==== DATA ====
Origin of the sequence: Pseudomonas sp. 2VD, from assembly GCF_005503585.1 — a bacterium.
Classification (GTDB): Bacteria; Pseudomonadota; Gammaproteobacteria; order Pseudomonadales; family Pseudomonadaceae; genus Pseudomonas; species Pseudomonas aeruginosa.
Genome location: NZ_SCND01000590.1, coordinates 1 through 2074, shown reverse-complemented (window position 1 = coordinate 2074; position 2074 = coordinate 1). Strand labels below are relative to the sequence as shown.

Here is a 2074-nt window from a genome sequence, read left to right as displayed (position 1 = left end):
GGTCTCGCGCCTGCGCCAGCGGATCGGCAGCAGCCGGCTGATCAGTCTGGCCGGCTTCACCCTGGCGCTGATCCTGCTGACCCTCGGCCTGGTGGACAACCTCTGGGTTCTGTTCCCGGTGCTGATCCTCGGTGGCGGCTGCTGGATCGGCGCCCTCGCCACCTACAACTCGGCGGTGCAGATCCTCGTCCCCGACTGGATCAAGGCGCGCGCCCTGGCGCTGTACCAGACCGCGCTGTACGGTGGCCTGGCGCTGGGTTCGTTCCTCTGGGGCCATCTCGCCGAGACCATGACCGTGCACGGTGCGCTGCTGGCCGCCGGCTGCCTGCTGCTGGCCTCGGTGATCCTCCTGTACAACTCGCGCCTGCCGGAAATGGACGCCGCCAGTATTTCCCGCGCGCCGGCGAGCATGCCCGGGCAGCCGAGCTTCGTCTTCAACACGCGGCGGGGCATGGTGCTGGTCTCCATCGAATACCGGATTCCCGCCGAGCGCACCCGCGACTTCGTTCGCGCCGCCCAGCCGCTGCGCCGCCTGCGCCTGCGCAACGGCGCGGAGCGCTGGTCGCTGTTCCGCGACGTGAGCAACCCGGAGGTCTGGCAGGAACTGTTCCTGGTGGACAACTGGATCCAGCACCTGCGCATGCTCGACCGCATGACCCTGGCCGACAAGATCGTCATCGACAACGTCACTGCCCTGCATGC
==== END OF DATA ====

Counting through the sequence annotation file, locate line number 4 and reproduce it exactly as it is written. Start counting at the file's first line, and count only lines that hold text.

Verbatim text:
Here is a 2074-nt window from a genome sequence, read left to right as displayed (position 1 = left end):